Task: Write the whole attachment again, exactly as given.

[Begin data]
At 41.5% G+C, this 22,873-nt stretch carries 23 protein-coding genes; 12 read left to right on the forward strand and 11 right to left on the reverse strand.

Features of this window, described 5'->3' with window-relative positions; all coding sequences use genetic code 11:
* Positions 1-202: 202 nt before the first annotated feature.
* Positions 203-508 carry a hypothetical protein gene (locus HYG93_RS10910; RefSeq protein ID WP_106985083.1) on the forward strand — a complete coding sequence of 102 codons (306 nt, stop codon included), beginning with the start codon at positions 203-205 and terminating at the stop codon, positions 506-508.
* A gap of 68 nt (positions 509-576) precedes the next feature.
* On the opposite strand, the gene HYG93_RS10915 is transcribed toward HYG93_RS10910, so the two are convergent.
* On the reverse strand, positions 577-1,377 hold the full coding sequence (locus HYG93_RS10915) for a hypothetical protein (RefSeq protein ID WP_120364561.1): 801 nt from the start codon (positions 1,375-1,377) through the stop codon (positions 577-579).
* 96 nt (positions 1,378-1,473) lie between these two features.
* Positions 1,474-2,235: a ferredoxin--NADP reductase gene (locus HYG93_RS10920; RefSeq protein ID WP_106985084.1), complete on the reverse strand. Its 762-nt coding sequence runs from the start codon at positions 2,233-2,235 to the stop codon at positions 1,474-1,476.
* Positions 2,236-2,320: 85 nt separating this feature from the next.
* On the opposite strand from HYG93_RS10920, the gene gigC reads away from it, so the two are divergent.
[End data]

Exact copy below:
At 41.5% G+C, this 22,873-nt stretch carries 23 protein-coding genes; 12 read left to right on the forward strand and 11 right to left on the reverse strand.

Features of this window, described 5'->3' with window-relative positions; all coding sequences use genetic code 11:
* Positions 1-202: 202 nt before the first annotated feature.
* Positions 203-508 carry a hypothetical protein gene (locus HYG93_RS10910; RefSeq protein ID WP_106985083.1) on the forward strand — a complete coding sequence of 102 codons (306 nt, stop codon included), beginning with the start codon at positions 203-205 and terminating at the stop codon, positions 506-508.
* A gap of 68 nt (positions 509-576) precedes the next feature.
* On the opposite strand, the gene HYG93_RS10915 is transcribed toward HYG93_RS10910, so the two are convergent.
* On the reverse strand, positions 577-1,377 hold the full coding sequence (locus HYG93_RS10915) for a hypothetical protein (RefSeq protein ID WP_120364561.1): 801 nt from the start codon (positions 1,375-1,377) through the stop codon (positions 577-579).
* 96 nt (positions 1,378-1,473) lie between these two features.
* Positions 1,474-2,235: a ferredoxin--NADP reductase gene (locus HYG93_RS10920; RefSeq protein ID WP_106985084.1), complete on the reverse strand. Its 762-nt coding sequence runs from the start codon at positions 2,233-2,235 to the stop codon at positions 1,474-1,476.
* Positions 2,236-2,320: 85 nt separating this feature from the next.
* On the opposite strand from HYG93_RS10920, the gene gigC reads away from it, so the two are divergent.